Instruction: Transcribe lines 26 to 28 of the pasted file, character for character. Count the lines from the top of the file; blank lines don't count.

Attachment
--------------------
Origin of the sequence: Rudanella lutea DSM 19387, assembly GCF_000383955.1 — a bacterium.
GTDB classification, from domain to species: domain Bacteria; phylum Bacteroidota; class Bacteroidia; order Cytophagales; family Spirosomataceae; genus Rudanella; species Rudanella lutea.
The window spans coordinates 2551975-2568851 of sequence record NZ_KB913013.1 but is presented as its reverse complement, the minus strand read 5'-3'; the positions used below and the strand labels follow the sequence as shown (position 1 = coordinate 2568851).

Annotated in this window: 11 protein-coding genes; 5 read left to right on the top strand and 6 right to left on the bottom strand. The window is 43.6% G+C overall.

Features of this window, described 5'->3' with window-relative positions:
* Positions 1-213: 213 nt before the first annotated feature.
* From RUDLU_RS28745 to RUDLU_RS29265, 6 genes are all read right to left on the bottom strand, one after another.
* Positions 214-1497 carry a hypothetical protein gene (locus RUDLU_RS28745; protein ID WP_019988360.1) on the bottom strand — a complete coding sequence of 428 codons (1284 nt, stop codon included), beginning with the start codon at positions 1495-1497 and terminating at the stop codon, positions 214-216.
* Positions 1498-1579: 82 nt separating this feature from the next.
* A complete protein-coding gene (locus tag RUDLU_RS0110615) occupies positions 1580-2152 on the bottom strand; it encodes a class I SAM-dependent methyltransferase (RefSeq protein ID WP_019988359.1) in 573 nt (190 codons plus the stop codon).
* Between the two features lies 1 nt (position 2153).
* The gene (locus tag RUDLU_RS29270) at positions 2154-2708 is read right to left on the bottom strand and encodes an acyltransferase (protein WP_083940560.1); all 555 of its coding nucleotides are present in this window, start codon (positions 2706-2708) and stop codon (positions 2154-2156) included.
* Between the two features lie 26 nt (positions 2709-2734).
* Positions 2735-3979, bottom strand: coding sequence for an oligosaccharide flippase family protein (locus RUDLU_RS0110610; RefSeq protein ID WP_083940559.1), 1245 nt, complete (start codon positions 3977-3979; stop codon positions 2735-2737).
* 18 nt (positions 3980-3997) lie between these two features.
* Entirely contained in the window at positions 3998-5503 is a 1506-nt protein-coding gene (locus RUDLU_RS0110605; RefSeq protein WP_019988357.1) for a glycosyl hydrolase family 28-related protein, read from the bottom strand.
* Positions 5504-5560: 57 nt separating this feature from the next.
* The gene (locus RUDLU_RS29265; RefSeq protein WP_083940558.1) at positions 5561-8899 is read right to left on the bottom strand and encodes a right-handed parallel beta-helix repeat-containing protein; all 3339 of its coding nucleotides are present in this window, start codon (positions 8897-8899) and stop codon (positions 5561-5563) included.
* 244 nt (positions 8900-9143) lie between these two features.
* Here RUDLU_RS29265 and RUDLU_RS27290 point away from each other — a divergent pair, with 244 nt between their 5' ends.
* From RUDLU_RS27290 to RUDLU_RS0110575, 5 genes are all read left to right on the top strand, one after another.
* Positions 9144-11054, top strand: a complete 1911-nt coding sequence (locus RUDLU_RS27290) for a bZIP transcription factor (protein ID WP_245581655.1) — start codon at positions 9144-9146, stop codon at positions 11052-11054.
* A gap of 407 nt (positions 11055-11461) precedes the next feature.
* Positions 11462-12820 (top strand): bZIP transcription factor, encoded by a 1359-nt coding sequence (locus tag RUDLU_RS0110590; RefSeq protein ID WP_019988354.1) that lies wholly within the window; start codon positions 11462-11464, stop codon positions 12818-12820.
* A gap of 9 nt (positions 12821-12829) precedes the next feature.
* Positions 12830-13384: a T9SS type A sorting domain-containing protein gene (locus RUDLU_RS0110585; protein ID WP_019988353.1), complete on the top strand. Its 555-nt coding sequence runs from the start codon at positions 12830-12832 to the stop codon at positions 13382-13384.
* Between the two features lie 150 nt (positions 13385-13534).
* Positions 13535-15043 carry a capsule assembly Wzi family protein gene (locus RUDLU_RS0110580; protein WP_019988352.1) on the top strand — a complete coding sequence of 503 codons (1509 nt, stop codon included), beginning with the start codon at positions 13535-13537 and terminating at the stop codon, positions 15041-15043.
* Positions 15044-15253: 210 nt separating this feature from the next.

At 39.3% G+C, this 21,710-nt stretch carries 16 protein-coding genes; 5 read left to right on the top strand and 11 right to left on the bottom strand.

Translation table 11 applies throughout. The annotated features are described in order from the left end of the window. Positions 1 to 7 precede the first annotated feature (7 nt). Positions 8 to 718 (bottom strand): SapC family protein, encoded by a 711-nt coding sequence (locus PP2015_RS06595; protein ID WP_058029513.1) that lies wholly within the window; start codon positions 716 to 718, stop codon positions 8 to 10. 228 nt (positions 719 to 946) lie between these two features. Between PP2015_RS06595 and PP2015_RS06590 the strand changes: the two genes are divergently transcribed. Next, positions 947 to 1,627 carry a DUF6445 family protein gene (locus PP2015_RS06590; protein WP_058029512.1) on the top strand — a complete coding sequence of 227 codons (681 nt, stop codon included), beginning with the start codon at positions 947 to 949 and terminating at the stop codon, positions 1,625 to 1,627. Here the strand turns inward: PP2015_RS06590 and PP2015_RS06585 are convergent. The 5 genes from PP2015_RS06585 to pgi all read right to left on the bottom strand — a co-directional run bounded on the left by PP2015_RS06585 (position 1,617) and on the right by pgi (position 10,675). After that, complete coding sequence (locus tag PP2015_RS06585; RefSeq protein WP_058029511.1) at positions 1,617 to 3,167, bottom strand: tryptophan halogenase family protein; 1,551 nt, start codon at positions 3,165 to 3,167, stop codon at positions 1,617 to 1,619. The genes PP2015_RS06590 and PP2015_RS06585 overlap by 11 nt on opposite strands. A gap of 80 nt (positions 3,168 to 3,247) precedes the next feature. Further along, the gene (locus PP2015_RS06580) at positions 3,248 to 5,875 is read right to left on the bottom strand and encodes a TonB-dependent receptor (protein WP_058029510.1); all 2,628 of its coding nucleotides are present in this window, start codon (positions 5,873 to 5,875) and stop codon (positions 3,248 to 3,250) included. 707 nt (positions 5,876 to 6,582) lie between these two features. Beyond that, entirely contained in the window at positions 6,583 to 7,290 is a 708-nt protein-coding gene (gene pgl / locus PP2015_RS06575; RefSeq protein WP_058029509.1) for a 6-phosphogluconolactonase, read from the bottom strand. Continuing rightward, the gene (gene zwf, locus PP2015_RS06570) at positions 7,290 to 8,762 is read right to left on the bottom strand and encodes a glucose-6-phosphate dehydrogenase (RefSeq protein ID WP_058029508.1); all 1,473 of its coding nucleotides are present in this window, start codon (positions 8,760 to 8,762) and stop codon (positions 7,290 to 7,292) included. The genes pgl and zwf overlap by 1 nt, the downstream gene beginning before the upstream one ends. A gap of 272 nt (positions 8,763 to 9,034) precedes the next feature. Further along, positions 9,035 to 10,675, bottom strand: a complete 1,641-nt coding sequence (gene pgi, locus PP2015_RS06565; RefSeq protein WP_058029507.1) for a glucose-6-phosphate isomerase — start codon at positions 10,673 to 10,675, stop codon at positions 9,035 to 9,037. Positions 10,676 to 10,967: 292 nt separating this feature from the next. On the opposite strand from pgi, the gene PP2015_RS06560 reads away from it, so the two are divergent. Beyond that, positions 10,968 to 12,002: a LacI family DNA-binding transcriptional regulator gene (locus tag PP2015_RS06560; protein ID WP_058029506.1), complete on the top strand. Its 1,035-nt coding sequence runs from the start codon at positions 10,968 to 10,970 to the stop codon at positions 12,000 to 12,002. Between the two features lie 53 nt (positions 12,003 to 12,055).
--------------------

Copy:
* Positions 12830-13384: a T9SS type A sorting domain-containing protein gene (locus RUDLU_RS0110585; protein ID WP_019988353.1), complete on the top strand. Its 555-nt coding sequence runs from the start codon at positions 12830-12832 to the stop codon at positions 13382-13384.
* Between the two features lie 150 nt (positions 13385-13534).
* Positions 13535-15043 carry a capsule assembly Wzi family protein gene (locus RUDLU_RS0110580; protein WP_019988352.1) on the top strand — a complete coding sequence of 503 codons (1509 nt, stop codon included), beginning with the start codon at positions 13535-13537 and terminating at the stop codon, positions 15041-15043.